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Archive for July, 2012

23 July 2012 | APEX

23 Jul , 2012

Last week, Habitat Wake closed on a partially-developed subdivision near the historic section of downtown Apex that we will complete and provide homes there for 16 families. Habitat Wake has not built in Apex since 1990. Wake County government has provided the funds for acquisition of the property and completion of the infrastructure.

What’s special about this project is that it was started by the White Oak Foundation, a community development arm of the White Oak Baptist. By partnering together, Habitat Wake is able to help White Oak realize a long-held dream to revitalize this community that they’ve had a heart for and connection to over the years.

We plan to begin site development work this summer and will begin construction of new homes next spring.

Please contact Missy Hatley, part of our development staff if you have an interest in becoming a sponsor at this location. These Habitat homes and families will be a great addition to the Town of Apex – the Peak of Good Living!

11 July 2012 | DO WE HAVE THE WILL?

11 Jul , 2012

Every since I joined Habitat over 24 years ago, I’ve heard the refrain, “It’s not rocket science. We have the ability and knowledge to eliminate poverty housing, but do we have the will?”

I can say, sadly, that I haven’t seen much change over a generation in terms of the will to have all people in our community living in safe, affordable, and decent dwellings. Overall housing conditions have improved due to strengthened building codes and enforcement, but those regulations add cost to housing and affordability has become a major issue.

Millard Fuller, Habitat’s founder, spoke once of when he decided to stop allowing Habitat employees to smoke at their desks. Back in the 1970′s in south Georgia, this was controversial. Workers protested the new rule. Thirty years later, this sort of protest seems ridiculous. Our thinking has changed.

We need that sort of change in thinking in regards to housing. When the public is polled about the important issues of the day, housing doesn’t even show up on the list.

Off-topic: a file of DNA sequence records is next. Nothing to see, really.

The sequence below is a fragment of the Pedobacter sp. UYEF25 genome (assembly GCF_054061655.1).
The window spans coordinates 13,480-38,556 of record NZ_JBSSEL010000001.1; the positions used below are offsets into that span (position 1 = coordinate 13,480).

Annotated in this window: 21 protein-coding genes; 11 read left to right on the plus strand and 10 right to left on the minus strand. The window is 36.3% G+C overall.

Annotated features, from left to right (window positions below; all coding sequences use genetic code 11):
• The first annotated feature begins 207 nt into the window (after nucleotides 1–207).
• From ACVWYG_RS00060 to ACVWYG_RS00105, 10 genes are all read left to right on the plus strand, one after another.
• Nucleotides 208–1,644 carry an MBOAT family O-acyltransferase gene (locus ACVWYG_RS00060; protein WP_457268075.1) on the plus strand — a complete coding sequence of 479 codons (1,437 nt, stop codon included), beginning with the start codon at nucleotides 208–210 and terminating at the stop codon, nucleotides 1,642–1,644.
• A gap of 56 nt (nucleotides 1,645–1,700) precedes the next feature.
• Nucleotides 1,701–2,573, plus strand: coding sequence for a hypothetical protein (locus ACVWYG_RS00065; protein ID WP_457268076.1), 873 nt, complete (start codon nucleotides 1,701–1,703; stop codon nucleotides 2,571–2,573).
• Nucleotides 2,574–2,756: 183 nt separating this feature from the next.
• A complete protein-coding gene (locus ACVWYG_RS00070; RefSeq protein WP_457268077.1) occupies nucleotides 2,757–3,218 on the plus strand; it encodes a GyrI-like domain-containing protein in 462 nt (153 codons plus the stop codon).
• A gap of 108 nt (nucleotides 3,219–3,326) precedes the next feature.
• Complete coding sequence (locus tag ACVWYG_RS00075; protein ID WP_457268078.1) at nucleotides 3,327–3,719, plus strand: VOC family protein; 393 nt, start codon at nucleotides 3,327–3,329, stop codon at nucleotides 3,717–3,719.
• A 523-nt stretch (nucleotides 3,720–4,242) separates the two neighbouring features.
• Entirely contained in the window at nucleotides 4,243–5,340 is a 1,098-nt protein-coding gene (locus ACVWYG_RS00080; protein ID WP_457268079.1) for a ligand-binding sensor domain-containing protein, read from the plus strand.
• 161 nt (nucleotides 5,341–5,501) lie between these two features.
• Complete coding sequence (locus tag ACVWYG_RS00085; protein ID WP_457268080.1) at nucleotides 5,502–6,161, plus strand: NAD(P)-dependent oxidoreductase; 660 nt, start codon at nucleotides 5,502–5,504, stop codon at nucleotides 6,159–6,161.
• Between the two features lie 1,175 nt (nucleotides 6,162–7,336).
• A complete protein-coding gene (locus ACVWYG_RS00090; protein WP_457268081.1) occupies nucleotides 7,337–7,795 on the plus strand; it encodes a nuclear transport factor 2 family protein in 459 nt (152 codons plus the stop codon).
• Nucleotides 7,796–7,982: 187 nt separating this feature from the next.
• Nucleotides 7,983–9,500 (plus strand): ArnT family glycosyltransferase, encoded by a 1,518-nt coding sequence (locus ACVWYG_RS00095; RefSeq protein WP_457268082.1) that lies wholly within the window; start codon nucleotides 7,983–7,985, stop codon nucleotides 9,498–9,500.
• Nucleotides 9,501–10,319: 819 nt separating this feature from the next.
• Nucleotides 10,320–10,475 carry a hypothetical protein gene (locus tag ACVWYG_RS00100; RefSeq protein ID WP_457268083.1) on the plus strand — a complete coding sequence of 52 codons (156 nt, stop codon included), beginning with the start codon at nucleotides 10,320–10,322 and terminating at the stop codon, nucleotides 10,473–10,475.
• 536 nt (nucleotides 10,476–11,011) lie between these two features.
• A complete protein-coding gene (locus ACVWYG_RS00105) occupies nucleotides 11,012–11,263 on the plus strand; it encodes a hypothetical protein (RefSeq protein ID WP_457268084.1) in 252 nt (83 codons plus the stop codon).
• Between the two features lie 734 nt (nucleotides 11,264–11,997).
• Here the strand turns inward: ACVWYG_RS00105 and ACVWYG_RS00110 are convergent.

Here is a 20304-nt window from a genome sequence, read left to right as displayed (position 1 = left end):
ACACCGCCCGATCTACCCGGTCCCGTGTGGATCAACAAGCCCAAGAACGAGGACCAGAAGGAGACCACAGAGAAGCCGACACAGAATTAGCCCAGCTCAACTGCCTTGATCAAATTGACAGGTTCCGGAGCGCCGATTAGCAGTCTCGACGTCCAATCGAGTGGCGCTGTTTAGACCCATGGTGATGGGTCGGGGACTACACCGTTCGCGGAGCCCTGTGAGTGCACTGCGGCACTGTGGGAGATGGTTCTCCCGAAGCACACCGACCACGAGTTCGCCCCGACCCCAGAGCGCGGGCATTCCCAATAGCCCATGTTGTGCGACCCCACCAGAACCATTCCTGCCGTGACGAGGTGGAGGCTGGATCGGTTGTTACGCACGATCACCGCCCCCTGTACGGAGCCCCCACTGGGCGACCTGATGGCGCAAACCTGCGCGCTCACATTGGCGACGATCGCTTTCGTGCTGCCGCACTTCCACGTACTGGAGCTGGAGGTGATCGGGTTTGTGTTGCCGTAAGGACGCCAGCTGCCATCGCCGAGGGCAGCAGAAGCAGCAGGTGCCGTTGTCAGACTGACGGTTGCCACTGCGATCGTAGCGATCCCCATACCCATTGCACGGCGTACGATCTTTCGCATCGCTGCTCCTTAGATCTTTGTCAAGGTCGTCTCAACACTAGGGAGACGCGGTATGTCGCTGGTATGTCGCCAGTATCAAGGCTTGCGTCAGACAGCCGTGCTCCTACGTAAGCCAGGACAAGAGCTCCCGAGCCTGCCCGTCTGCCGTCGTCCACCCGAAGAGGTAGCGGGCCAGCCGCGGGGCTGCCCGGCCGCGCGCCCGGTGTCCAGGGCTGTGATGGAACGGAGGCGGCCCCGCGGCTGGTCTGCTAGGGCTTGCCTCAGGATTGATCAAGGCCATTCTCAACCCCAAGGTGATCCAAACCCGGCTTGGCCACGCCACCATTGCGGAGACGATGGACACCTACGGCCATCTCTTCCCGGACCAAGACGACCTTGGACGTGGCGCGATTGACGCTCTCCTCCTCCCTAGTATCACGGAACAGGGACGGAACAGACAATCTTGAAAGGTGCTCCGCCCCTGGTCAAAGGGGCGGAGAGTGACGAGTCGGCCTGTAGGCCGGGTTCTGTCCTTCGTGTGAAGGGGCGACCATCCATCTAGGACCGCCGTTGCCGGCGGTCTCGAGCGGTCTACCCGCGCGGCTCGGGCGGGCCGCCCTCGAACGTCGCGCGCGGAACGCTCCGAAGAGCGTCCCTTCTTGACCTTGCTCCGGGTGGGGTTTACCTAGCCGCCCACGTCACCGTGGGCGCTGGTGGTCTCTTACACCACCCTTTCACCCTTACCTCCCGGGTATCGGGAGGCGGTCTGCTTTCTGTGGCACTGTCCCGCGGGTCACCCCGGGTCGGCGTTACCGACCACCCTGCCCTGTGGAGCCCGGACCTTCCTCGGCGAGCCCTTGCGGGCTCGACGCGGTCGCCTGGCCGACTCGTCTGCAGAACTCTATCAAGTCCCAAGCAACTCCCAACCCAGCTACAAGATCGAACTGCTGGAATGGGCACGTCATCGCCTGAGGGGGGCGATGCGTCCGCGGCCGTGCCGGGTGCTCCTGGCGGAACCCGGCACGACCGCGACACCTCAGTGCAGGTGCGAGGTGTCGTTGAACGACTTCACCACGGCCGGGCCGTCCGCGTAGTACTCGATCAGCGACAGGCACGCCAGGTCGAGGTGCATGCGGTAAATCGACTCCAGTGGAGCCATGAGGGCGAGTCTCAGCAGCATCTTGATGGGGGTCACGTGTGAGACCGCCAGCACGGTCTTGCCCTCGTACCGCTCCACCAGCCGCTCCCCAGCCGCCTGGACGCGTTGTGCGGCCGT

The people we partner with in Habitat for Humanity work in a variety of essential, low-wage occupations that are critical to our community, yet the wages they earn are not sufficient to enable them to acquire decent housing in the marketplace.

Checking out the LIVING WAGE CALCULATOR (http://livingwage.mit.edu/counties/37183) from MIT, you’ll find that in Wake County the living wage for a single parent and one child is $17.99 per hour. The living wage is defined as the hourly rate that an individual must earn to support their family, if they are the sole provider and are working full-time. The living wage is nearly triple the state’s minimum wage.

We need to work to bring our systems of compensation and cost of living closer together so that our well-developed housing markets can serve more of our citizens. Habitat’s work help fills the gap, but the gap is much too large. Just sayin’!


5 Jul , 2012

as far as the east is from the west,
so far has he removed our transgressions from us.

Psalm 103:12

When I was in Honduras in April, I met Junior, a 13 year old resident of the village of El Rosario where we were building the first of 31 new homes planned for the area.  Junior was the leader of the neighborhood group of kids that would come to visit our work site after they finished school each day.  I enjoyed learning a new card game, Treinte-Uno, that Junior taught me and another one of our staff members, Pam Forsythe, to play.

As I left the work site on the last day of our trip, I asked Junior what his plans were for next year.  He is in sixth grade, the top grade of the local school in the village.  He said he couldn’t afford to continue schooling and that he would be trying to find work.  It was obvious he would rather continue with school.  His desire to continue his education has been in my heart ever since.

Six weeks later when our second work team went to El Rosario, Junior presented them with a letter he had written for me.  In it, he said, “…yo se que yo soy pobre pero no importa para la amistad que tenemos esta amistad nunca se acabara.”

Translated into English, Junior says, “I know that I am poor but that doesn’t matter because the friendship that we have this friendship will never end.”

A 13-year old who is economically poor, but rich in his awareness of the world around him already understands at a young age that no matter how far apart we might seem—economically— we can overcome that great distance in love and friendship.

Habitat for Humanity of Wake County
2420 Raleigh Boulevard
Raleigh, NC 27604-2235
Phone 919.833.1999
Fax 919.833.8256
Habitat for Humanity of Wake County ReStore

Store hours:

  • Tuesday - Friday: 10:00 a.m. - 6:00 p.m.
  • Saturday: 9:00 a.m. - 5:00 p.m.
  • Closed Sundays and Mondays